figure 3

The optical modulations are induced by: a A1′(Γ), b LA(K), and c LA(M) modes. Left panel: transmittance spectra of monolayer MoSe2 with and without the lattice deformations (Q = ± 0.1, ±0.3, and 0, respectively) and the laser spectrum (gray shading) used in the experiment. Middle panel: the differential transmittance ΔT(Q)/T0 as a function of the generalized displacement Q evaluated by integrating the experimental laser spectrum with the calculated transmittance spectra (see Methods). Right panel: simulated time-evolved differential transmittance ΔT(t)/T0 and associated CP spectra obtained by Fourier transformation of ΔT(t)/T0.

By comparing the calculated ΔT(Q)/T0 in Fig. 3 to the experimentally determined differential transmittance in Fig. 1c, the range of the displacement Q of each phonon can be approximately estimated. The gray shading in the ΔT(Q)/T0 spectra presented in middle panels of Fig. 3 show the experimental range of the differential transmittance, ΔT/T0, with maximum and minimum values of around 1 × 10−3. This corresponds to Q values of the A1′(Γ), LA(K) and LA(M) modes of 0.05, 0.2, and 0.15 amu1/2 Å, respectively. We set these maximum displacements, Q0, as the amplitudes of cosinusoidal lattice motions of the phonon modes, as shown in the right-upper panels in Fig. 3a–c. Evolutions with time of the differential transmission ΔT(t)/T0 are then readily obtained from the calculated ΔT(Q)/T0 by inserting Q(t) = Q0cosωt as the time-dependent displacement Q. Simulated CP spectra of the A1′(Γ), LA(K) and LA(M) modes are obtained from Fourier transformations of ΔT(t)/T0, as shown in the right-bottom panels of Fig. 3a–c. The simulated CP spectra explain the experimental CP spectra well, as follows. The first-order peak dominates the CP spectrum of the A1′(Γ) mode because its atomic motion monotonically increases and decreases the band gap of monolayer MoSe2. The higher-order CP signals of LA phonons originate from nonlinear behavior of the optical modulation induced by LA(K) phonons. Activation of the LA(M) mode in the CP spectrum is strictly limited to its even orders due to the symmetric lattice deformations of the +Q and −Q displacements. Thus, our numerical simulation resolves the acoustic momentum of LA phonons through the nonlinear and higher-order optical responses of monolayer MoSe2 induced by the LA(K) mode.

We present a quantitative comparison of the experimental and simulated spectra in Fig. 4. To include the fast decay of the experimental ΔT(t)/T0, the single exponential decay of 2 ps has been imposed on the simulated ΔT(t)/T0 modulated by the LA(K) mode. The simulated ΔT(t)/T0 spectrum obtained with the combination of the LA(K) and A1′(Γ) modes quantitively reproduces the experimental ΔT(t)/T0 spectrum, as shown in the bottom panel of Fig. 4a. Here, amplitudes Q0 of the A1′(Γ) and LA(K) modes are set to 0.003 and 0.2 amu1/2 Å, whose atomic displacements of the A1′(Γ) and LA(K) modes are presented in Table 2. The large atomic displacements of the LA(K) mode compared to that of the A1′(Γ) mode indicates that intervalley scattering process would dominantly occur compared to the impulsive stimulated Raman scattering (ISRS)21,23. We showcase the simulated Fourier-transformed CP spectrum compared to the experimental CP spectrum in Fig. 4b, which reproduces overall characteristics of the experimental CP spectrum. The simulated spectrum comes from a combination of A1′(Γ) mode and LA(K) mode having a rapid damping of 2 ps, which could result in asymmetric shapes of Fourier signals. Some marginal inconsistencies remain e.g., relative intensity of the 3LA(K) mode and small variation of the 2LA(K) and 4LA(K) frequencies, which might be attributed to transient phonon frequency chirping through light-induced lattice strain.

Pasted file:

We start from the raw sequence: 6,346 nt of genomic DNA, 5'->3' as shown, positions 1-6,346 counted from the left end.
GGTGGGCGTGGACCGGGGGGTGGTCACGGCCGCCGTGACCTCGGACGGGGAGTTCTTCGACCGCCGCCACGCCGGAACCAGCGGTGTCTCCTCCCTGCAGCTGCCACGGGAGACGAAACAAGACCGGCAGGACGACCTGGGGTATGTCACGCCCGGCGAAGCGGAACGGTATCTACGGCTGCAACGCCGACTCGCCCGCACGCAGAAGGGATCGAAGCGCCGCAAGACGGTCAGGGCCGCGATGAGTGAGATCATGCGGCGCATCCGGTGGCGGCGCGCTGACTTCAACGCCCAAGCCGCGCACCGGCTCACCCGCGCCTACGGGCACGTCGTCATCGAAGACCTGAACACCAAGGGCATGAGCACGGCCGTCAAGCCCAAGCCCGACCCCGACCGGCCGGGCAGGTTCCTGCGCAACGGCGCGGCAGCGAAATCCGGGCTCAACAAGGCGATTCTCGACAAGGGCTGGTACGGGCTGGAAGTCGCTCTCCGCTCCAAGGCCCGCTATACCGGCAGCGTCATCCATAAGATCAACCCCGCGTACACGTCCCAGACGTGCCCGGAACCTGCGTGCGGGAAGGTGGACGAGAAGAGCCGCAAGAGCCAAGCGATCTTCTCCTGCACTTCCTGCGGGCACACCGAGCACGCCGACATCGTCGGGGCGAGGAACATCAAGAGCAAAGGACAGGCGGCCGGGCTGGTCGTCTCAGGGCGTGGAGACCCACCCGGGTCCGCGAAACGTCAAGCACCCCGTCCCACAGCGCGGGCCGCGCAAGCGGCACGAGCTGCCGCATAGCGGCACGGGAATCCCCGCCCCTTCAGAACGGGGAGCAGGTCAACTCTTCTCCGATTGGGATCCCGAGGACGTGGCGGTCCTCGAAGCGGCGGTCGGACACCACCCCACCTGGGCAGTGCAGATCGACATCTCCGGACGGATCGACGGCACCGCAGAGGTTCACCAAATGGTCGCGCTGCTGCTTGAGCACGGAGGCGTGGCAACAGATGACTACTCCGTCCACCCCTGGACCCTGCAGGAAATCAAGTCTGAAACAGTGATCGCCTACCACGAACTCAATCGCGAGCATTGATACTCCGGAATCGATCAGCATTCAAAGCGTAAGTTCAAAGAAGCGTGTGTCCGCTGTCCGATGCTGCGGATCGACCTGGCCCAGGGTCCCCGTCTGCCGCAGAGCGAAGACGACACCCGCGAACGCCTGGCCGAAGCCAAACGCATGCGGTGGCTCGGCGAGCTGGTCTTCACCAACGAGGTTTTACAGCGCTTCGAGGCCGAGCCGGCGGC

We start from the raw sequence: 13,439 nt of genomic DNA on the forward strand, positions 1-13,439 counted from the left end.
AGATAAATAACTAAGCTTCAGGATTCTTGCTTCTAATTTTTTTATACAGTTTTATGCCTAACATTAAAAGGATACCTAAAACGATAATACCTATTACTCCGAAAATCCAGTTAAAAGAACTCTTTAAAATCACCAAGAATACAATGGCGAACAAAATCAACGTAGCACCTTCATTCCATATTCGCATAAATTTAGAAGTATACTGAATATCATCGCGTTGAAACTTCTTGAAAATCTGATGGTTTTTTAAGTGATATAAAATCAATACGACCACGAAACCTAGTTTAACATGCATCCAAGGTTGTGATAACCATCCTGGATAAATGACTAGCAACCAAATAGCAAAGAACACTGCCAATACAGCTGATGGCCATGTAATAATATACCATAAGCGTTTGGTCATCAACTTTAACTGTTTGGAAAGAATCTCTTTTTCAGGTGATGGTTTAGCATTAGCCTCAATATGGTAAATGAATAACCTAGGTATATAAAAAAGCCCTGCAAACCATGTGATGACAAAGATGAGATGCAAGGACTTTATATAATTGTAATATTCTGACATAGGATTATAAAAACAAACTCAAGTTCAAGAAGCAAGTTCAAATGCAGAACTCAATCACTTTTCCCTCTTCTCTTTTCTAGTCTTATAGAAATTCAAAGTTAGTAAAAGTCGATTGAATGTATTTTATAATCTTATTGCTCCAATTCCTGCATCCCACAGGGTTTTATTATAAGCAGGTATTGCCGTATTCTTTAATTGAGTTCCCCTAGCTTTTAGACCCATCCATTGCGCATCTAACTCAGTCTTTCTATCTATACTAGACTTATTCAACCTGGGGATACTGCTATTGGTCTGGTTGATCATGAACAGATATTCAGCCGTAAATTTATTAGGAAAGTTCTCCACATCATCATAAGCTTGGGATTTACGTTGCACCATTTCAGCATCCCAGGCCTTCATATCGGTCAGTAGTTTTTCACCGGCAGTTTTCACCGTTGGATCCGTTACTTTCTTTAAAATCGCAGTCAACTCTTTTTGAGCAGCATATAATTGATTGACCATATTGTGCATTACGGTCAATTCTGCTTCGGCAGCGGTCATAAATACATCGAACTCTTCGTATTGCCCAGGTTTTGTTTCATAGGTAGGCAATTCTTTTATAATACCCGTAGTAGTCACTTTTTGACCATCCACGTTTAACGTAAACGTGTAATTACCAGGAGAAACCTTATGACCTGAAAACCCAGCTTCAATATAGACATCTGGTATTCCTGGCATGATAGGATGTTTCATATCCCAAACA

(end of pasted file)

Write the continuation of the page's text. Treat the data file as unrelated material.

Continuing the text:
Fig. 4: Simulated and experimental differential transmittance ΔT(t)/T0 and CP spectra.
figure 4

a Simulated differential transmittance ΔT(t)/T0 of the A1′(Γ) mode (upper panel), LA(K) mode (middle panel) and combination of the LA(K) and A1′(Γ) modes (bottom panel). Simulation parameters are shown in the insets. b Comparison of experimental and simulated CP spectra. The latter was obtained from the Fourier transformation of the differential transmittance ΔT(t)/T0 of the combination of LA(K) and A1′(Γ) modes (bottom panel of a).

Table 2 Maximum displacements of Mo and Se atoms in monolayer MoSe2 deformed by the A1′(Γ), LA(K), and LA(M) modes


Finally, we briefly discuss the generation mechanism of the LA(K) phonon in monolayer MoSe2 observed in our experiment. It has been previously reported that K-point phonon generations in TMDs can involve multiple acoustic phonon branches. For instance, the LA(K) phonon has been widely detected in several TMDs10,11,25. In contrast, the coherent ZA(K) phonon generation has been reported for monolayer MoSe2 when the spin-flip intervalley scattering occurs in between lowest energy K-point valleys with opposite spins, resulting in the generation of the flexure (out-of-plane) ZA(K) phonons20. Because our laser spectrum (cf. gray shadings in Fig. 3) spreads over a wide excitation energy range which includes high energy excitations over the lowest energy valleys, intervalley carrier-phonon scatterings are not limited to the spin-flip intervalley scattering as in Ref. 20 but includes spin-conserved intervalley scatterings. The predominant occurrence of spin-conserved intervalley scatterings over the spin-flip intervalley scatterings then leads to the generation of the in-plane LA(K) phonons in our experiment rather than the flexural ZA(K) phonons as in Ref. 20. This demonstrate that, since the generation mechanism of zone-corner acoustic phonons is intimately related to the carrier excitation energy and spin relaxation, the nonlinear optical response should present an essential clue for exploring the valley depolarization process of TMDs.